Many artifacts unearthed during various construction works attest to the rich history of the hill. During construction of the service reservoir in 1926, 14th century gold jewellery of the Majapahit style was unearthed, and is now stored at the National Museum. As are Yuan dynasty porcelain and stoneware, local ceramics and earthenware, some dating back 600 to 700 years. The presence of mercury jars used in gold refining and glass debris indicates that the site may have been a royal workshop where goldsmiths, glassworkers and other craftsmen made jewellery for the royal family of ancient Temasek.
The gems that the visitor today are liable to find are the lilting birds that flit from tree to tree. Collared kingfishers, copper-smith barbets, yellow-vented bulbuls, and the black-naped oriole are among the feathered residents of the park, sharing it with their neighbors the squirrels, bats and lizards.
The splendid old trees, such as the fig, saga, silk-cotton and yellow flame, that preside over the park have witnessed so much in their lifetimes. Besides letting birds and small animals scamper all over, they also play host to ferns and assorted epiphytes who cling tightly on to their trunks and branches.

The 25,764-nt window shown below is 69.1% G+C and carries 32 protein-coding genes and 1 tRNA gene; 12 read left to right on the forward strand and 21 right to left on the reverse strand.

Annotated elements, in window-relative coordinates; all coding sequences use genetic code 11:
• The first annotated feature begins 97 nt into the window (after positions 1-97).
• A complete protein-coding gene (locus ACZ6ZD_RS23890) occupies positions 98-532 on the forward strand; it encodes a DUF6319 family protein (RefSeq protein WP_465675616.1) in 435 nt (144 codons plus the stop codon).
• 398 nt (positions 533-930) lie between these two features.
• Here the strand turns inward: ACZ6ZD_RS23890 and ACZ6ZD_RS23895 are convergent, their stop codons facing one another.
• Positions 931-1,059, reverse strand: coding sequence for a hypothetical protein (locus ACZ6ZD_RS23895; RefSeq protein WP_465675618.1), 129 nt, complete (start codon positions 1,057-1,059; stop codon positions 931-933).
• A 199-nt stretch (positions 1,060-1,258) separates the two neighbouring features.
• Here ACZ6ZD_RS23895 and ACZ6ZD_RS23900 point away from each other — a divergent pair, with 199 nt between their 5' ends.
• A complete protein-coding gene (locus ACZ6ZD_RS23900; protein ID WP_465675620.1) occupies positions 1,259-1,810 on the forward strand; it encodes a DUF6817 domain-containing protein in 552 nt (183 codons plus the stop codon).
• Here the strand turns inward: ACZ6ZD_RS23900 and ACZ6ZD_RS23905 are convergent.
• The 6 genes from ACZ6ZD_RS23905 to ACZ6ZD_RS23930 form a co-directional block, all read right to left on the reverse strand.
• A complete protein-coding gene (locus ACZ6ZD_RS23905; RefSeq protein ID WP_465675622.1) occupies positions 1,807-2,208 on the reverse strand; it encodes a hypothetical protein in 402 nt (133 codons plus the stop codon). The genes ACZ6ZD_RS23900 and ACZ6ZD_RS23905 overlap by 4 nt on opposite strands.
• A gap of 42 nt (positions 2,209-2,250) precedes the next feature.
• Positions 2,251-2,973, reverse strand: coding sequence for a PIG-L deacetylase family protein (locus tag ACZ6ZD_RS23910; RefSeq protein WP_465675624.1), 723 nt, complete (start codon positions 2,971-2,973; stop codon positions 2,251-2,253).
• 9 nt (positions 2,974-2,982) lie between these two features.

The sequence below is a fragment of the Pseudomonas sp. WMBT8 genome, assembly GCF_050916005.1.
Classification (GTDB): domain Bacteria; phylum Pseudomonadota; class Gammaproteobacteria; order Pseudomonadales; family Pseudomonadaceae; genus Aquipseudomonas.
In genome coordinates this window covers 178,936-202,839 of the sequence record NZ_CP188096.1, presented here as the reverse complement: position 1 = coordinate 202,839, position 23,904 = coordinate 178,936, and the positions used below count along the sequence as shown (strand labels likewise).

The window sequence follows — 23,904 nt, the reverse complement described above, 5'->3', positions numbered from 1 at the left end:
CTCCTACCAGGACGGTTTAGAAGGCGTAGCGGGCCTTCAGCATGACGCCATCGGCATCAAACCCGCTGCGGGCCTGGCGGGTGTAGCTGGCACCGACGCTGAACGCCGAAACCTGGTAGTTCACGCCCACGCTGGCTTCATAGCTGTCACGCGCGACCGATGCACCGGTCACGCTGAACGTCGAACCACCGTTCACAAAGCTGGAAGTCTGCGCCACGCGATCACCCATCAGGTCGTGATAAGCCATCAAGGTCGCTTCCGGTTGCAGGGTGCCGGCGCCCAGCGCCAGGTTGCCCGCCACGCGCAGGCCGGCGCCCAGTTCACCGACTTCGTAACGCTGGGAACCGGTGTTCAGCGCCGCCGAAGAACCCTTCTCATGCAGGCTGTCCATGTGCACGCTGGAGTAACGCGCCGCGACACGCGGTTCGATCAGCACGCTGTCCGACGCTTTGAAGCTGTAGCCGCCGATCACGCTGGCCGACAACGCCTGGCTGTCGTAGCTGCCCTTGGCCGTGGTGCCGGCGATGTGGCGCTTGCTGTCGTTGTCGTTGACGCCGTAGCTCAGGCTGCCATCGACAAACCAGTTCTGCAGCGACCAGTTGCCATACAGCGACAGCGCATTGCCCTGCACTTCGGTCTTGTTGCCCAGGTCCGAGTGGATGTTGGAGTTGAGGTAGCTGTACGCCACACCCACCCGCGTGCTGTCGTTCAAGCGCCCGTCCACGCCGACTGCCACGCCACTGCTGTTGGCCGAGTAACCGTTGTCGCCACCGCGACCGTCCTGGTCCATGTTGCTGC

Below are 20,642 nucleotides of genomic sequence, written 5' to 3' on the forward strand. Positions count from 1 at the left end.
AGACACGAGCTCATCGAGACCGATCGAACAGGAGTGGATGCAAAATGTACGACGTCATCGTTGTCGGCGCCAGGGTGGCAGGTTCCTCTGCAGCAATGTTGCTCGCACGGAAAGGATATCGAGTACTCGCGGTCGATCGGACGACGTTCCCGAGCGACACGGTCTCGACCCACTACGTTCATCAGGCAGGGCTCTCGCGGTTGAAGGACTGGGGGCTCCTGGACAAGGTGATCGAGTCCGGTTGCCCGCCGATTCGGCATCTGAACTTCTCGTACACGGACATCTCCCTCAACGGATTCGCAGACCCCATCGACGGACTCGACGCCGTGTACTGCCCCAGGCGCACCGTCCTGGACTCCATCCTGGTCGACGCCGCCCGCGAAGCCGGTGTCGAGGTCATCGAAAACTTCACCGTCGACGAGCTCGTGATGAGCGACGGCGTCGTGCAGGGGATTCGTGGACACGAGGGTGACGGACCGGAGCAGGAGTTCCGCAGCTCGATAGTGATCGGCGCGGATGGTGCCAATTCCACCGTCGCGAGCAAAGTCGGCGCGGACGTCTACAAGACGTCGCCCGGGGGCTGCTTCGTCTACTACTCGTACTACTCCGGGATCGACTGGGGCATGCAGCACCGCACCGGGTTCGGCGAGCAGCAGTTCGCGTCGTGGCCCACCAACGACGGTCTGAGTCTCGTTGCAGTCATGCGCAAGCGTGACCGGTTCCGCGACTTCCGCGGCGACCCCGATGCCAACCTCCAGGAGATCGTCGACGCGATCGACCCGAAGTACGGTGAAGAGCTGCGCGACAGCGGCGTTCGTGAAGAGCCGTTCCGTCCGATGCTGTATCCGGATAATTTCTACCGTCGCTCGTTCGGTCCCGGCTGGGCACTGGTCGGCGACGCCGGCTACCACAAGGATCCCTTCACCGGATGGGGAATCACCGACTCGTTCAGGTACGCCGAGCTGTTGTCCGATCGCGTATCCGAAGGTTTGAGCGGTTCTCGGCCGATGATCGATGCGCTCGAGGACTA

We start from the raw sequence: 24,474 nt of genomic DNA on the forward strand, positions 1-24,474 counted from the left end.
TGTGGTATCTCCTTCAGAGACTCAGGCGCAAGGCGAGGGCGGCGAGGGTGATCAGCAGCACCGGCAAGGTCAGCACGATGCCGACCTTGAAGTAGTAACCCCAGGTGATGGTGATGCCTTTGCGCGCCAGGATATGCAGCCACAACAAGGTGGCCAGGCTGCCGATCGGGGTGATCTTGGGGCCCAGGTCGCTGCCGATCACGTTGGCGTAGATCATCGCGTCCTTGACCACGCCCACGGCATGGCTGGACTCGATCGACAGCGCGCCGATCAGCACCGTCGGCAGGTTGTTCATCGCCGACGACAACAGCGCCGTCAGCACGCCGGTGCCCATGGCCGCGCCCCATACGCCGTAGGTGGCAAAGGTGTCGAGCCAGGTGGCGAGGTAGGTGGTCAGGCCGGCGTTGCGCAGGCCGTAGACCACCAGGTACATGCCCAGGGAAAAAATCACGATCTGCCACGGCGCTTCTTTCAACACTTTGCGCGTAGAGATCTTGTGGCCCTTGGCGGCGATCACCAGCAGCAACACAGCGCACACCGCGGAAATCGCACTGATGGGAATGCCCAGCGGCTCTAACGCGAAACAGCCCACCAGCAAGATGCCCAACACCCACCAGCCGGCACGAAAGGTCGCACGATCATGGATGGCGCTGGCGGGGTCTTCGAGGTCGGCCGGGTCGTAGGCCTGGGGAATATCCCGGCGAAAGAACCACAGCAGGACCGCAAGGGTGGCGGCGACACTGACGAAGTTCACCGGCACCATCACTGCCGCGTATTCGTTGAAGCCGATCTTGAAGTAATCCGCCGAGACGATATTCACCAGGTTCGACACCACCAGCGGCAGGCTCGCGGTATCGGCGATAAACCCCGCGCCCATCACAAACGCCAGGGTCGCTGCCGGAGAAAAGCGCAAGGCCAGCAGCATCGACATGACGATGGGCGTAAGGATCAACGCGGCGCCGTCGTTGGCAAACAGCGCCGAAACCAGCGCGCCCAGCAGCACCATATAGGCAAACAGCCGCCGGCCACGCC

Or watch over freshly-wed young couples who pose for photographs at the park after having their marriages solemnized at the Registry of Marriages located at the fringe of the park. A visitor to the park on a Saturday morning will find the lawn speckled with little groups of young couples posing for photographs, with family and friends looking on.
As many ethnic-Chinese couples still see the registration of marriage at the ROM as a legal formality, necessary for mundane things like applying for a flat with the Housing & Development Board, the civil ceremony is a less formal, low-key affair attended by a few friends and family members. Many ascend the hill to have photographs taken to mark the day, but it will be the traditional wedding ceremony months or years later, complete with serving tea to both sets of parents and relatives, grand wedding banquet in a hotel ballroom for hundreds of guests, with the bride in her radiant best in several changes of gorgeous gowns, that is considered the "real" wedding.
Some couples do combine both the civil and traditional ceremonies on the same day, and the bride's entourage is busy spreading out the train and miles of tulle of her gown to best effect for the shoot. Favored backdrops include the white cupolas under the canopy of a tree on the lawn, the Gothic gates, as well as the pieces of sculpture that are gifts from ASEAN (Association of South East Asian Nations) member countries.